Not only was "I'm Not in Love", a classic pop record, but 10cc did something unique:

There's a section where a woman says "be quiet, big boys don't cry, big boys don't cry, big boys don't cry..." She was not a member of the band! She was a secretary in the music studio and 10cc needed someone to do a short female voice part. They couldn't find anyone. So they saw her and asked her; she said are you serious, I can't sing! The guys said that doesn't matter and she said OK.

That is amazing! She was interviewed about 2 years ago about it. Props for the guys for doing that! That was some serious guts. They could have taken the easy way out and got a sample from their label. But they just grabbed her and said you can do it!! Oh man that is cool.

So my question is was this unique? Has any other band [not just pop] ever grabbed someone who was there who was not musical and said "we need you to do a few lyrics!" I can't think of another example offhand.

  • I don't have a specific answer, but I've heard some backing vocals from 70's albums and all I can think is either, a) She slept her way to that recording session, or b) There just weren't very high standards in terms of vocal quality back then. And I'm more apt to believe it was a).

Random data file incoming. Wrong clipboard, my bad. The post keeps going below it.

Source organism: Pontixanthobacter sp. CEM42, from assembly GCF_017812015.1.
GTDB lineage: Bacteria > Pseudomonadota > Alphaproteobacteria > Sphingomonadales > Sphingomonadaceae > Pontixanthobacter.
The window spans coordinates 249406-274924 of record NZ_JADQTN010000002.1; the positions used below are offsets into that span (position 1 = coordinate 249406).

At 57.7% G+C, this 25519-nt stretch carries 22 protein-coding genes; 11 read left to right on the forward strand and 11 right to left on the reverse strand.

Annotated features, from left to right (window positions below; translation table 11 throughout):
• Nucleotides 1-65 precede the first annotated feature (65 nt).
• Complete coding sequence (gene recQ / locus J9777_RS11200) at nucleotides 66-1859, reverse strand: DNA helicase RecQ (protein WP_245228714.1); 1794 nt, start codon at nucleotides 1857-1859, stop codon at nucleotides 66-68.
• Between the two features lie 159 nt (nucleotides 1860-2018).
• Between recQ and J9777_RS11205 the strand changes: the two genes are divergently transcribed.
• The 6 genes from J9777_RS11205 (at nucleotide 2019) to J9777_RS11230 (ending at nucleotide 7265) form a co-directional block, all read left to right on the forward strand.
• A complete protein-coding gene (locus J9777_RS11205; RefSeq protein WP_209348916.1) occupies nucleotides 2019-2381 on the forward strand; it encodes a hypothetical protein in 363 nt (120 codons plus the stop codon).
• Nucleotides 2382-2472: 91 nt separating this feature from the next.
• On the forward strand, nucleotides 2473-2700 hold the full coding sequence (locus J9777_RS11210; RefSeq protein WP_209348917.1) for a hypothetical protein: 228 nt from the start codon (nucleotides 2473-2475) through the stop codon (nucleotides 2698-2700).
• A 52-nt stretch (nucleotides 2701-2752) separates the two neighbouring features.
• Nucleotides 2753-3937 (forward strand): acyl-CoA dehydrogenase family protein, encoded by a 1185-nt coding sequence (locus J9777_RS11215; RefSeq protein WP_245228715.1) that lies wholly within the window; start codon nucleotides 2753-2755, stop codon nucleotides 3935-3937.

– Johnny Bones
    Jun 26, 2019 at 15:00
  • Makes me wonder who the worst backing vocalists were lol - someone should ask that! Jun 26, 2019 at 15:04
  • Related: musicfans.stackexchange.com/questions/4006/…
    – Bebs
    Jun 27, 2019 at 7:35

2 Answers 2


This has happened plenty of times before.
One classic example is Astrud Gilberto who was João Gilberto's wife. She had never sung before professionally, but when João Gilberto was recording an album with Stan Getz in 1963 they needed someone to sing a couple of vocal tracks. Astrud happened to be in the studio with her husband and they asked her to sing. The result "The Girl from Ipanema" became a hit worldwide.


At least one other big hit record featured impromptu vocals from someone who just happened to be in the room: The female response vocals from Outkast's "Hey Ya!" sound like a crowd, but were all overdubbed by the recording engineer's assistant.

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